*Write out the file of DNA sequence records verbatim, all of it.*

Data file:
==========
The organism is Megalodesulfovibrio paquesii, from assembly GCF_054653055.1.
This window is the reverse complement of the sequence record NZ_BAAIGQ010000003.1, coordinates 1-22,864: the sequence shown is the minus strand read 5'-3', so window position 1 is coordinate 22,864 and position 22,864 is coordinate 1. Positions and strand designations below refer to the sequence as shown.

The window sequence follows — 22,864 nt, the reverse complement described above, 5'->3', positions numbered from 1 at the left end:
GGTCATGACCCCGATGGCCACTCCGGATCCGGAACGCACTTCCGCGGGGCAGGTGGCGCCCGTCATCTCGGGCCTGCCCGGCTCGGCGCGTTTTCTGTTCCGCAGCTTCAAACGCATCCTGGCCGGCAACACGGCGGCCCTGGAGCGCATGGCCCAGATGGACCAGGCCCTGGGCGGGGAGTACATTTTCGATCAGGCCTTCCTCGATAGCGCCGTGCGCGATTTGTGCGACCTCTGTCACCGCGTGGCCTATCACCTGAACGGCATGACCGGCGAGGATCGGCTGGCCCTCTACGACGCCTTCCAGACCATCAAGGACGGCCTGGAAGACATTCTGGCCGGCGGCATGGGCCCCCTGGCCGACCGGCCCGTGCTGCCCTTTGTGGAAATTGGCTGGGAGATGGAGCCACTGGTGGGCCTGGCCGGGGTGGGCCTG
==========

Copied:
The organism is Megalodesulfovibrio paquesii, from assembly GCF_054653055.1.
This window is the reverse complement of the sequence record NZ_BAAIGQ010000003.1, coordinates 1-22,864: the sequence shown is the minus strand read 5'-3', so window position 1 is coordinate 22,864 and position 22,864 is coordinate 1. Positions and strand designations below refer to the sequence as shown.

The window sequence follows — 22,864 nt, the reverse complement described above, 5'->3', positions numbered from 1 at the left end:
GGTCATGACCCCGATGGCCACTCCGGATCCGGAACGCACTTCCGCGGGGCAGGTGGCGCCCGTCATCTCGGGCCTGCCCGGCTCGGCGCGTTTTCTGTTCCGCAGCTTCAAACGCATCCTGGCCGGCAACACGGCGGCCCTGGAGCGCATGGCCCAGATGGACCAGGCCCTGGGCGGGGAGTACATTTTCGATCAGGCCTTCCTCGATAGCGCCGTGCGCGATTTGTGCGACCTCTGTCACCGCGTGGCCTATCACCTGAACGGCATGACCGGCGAGGATCGGCTGGCCCTCTACGACGCCTTCCAGACCATCAAGGACGGCCTGGAAGACATTCTGGCCGGCGGCATGGGCCCCCTGGCCGACCGGCCCGTGCTGCCCTTTGTGGAAATTGGCTGGGAGATGGAGCCACTGGTGGGCCTGGCCGGGGTGGGCCTG